NASA is abuzz with the first flight of its Orion spacecraft, a vessel the agency hails as a pioneer in taking humans deep into the solar system--and one day to Mars. The Orion launched Dec. 5 for a four-plus hour test flight to stress its heat shield for the extreme temperatures that atmospheric-entry generates. The initial flight was also designed to test the craft's durability to the intense radiation beyond low-earth orbit, the area to which humans have been confined since the Apollo lunar missions.

Despite this first modest step with Orion, NASA has a long history investigating the Red Planet, dating back 50 years to the Mariner 4 mission that gave us our first close photos of Mars. Today, the planet is widely scrutinized, with the United States currently fielding two scientific landers on the surface, the European Space Agency operating the Mars Express mission and India arriving in September 2014 with its Mars Orbiter Mission, also known as Mangalyaan. Have a look at the craft that have enabled NASA's periodic visits to a rocky planet 34 million miles away. One day, with the numerous lessons learned from Mercury to Orion, humans may actually survey Mars with their own eyes.

Source: NASA

NASA is abuzz with the first flight of its Orion spacecraft, a vessel the agency hails as a pioneer in taking humans deep into the solar system--and one day to Mars. The Orion launched Dec. 5 for a four-plus hour test flight to stress its heat shield for the extreme temperatures that atmospheric-entry generates. The initial flight was also designed to test the craft's durability to the intense radiation beyond low-earth orbit, the area to which humans have been confined since the Apollo lunar missions.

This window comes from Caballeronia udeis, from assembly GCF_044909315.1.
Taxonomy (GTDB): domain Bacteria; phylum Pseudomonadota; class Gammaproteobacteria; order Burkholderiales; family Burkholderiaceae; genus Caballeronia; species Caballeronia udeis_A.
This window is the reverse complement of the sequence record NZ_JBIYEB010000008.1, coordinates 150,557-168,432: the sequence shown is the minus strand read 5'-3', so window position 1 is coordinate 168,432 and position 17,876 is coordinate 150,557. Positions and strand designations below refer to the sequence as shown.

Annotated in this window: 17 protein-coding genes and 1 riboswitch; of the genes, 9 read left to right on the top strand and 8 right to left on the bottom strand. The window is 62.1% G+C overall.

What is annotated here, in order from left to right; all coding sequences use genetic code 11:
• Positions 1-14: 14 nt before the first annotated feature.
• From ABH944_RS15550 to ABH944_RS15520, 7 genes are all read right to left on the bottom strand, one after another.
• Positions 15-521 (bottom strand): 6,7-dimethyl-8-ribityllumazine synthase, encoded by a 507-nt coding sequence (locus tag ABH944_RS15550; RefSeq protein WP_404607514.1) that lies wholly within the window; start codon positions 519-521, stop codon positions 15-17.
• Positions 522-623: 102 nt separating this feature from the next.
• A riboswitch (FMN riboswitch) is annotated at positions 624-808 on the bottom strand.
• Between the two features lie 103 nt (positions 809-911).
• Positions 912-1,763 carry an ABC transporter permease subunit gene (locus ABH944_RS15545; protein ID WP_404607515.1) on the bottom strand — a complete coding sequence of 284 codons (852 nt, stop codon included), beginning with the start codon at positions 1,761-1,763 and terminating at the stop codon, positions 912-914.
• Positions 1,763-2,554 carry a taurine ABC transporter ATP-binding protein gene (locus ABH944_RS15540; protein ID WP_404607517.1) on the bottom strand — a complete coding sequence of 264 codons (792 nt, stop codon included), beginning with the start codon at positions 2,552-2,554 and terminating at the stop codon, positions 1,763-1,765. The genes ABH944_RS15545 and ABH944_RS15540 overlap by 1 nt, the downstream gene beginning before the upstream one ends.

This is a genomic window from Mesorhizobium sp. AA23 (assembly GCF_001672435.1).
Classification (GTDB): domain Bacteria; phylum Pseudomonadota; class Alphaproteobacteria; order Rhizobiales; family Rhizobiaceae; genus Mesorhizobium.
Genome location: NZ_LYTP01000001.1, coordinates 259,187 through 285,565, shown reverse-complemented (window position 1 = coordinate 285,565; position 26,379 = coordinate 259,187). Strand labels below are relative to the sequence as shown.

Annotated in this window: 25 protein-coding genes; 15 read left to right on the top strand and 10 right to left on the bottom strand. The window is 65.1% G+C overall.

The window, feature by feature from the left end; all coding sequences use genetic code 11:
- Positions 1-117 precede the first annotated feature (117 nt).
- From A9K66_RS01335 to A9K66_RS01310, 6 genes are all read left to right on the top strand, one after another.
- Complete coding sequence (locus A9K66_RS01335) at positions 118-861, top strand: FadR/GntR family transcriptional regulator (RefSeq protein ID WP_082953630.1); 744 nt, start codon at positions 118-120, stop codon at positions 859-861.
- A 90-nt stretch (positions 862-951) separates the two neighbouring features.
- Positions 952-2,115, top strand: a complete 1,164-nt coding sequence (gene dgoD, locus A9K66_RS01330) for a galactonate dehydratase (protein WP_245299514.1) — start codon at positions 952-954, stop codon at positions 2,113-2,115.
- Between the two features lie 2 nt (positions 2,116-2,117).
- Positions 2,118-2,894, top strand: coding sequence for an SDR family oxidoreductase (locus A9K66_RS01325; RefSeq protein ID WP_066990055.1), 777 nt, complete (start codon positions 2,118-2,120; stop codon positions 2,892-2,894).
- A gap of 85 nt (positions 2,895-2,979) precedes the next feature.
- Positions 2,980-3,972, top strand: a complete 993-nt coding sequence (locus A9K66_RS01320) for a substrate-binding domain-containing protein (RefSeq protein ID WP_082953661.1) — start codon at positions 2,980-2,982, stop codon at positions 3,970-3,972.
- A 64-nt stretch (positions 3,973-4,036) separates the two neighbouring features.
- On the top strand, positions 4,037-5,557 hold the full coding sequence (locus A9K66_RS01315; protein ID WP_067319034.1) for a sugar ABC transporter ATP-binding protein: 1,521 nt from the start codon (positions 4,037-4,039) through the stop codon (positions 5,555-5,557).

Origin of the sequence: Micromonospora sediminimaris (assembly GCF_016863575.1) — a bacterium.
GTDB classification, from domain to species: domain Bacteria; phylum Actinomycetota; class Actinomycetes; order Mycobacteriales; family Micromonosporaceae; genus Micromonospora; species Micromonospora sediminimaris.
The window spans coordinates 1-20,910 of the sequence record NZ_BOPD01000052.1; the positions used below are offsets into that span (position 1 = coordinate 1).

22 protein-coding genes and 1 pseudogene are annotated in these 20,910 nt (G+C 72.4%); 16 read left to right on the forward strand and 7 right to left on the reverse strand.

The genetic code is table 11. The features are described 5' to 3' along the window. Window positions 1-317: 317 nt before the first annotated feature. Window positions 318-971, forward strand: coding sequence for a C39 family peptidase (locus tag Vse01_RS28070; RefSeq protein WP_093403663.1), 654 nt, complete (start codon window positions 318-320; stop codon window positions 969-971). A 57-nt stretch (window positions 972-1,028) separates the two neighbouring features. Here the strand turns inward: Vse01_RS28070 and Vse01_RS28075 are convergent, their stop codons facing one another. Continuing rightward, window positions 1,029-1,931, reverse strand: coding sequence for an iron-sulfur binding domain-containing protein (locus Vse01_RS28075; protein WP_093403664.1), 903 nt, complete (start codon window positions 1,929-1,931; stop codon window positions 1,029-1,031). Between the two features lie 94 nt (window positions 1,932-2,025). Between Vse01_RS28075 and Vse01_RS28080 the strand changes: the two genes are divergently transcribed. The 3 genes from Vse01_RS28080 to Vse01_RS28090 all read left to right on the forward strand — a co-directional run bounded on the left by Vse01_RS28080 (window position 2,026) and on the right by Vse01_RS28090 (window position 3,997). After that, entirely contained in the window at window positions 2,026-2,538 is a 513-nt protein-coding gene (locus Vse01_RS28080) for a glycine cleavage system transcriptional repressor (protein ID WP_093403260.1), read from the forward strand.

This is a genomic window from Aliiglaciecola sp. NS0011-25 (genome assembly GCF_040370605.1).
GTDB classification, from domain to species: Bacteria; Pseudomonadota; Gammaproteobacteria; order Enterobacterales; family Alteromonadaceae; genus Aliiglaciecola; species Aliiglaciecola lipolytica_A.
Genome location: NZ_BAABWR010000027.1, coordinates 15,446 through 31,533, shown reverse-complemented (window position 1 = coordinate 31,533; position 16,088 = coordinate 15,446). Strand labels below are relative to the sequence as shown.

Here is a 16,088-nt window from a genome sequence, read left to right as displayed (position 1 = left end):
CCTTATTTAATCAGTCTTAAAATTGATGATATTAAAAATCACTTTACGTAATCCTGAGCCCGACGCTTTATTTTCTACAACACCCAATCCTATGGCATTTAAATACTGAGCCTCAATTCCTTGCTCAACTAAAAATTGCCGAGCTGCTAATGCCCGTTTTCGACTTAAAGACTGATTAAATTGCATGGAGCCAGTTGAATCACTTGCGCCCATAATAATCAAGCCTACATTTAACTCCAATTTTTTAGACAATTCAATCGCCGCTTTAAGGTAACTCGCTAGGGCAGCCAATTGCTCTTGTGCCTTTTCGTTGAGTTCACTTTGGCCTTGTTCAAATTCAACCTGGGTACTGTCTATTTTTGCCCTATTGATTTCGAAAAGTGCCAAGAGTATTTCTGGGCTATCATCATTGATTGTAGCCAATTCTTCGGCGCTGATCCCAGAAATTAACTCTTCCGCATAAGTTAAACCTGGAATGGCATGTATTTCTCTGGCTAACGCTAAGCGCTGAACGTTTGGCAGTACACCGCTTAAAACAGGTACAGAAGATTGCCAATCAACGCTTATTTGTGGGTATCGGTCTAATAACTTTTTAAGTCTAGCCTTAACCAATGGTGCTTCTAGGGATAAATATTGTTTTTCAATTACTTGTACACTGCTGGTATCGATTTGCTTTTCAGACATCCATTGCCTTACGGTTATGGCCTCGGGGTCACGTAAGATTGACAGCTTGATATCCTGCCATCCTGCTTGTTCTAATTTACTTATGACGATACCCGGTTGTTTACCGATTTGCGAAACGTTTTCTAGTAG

Despite this first modest step with Orion, NASA has a long history investigating the Red Planet, dating back 50 years to the Mariner 4 mission that gave us our first close photos of Mars. Today, the planet is widely scrutinized, with the United States currently fielding two scientific landers on the surface, the European Space Agency operating the Mars Express mission and India arriving in September 2014 with its Mars Orbiter Mission, also known as Mangalyaan. Have a look at the craft that have enabled NASA's periodic visits to a rocky planet 34 million miles away. One day, with the numerous lessons learned from Mercury to Orion, humans may actually survey Mars with their own eyes.

Source: NASA

Red Planet Retrospective: NASA's 30-Year Mission to Mars

NASA is abuzz with the first flight of its Orion spacecraft, a vessel the agency hails as a pioneer in taking humans deep into the solar system--and one day to Mars. The Orion launched Dec. 5 for a four-plus hour test flight to stress its heat shield for the extreme temperatures that atmospheric-entry generates. The initial flight was also designed to test the craft's durability to the intense radiation beyond low-earth orbit, the area to which humans have been confined since the Apollo lunar missions.

Despite this first modest step with Orion, NASA has a long history investigating the Red Planet, dating back 50 years to the Mariner 4 mission that gave us our first close photos of Mars. Today, the planet is widely scrutinized, with the United States currently fielding two scientific landers on the surface, the European Space Agency operating the Mars Express mission and India arriving in September 2014 with its Mars Orbiter Mission, also known as Mangalyaan. Have a look at the craft that have enabled NASA's periodic visits to a rocky planet 34 million miles away. One day, with the numerous lessons learned from Mercury to Orion, humans may actually survey Mars with their own eyes.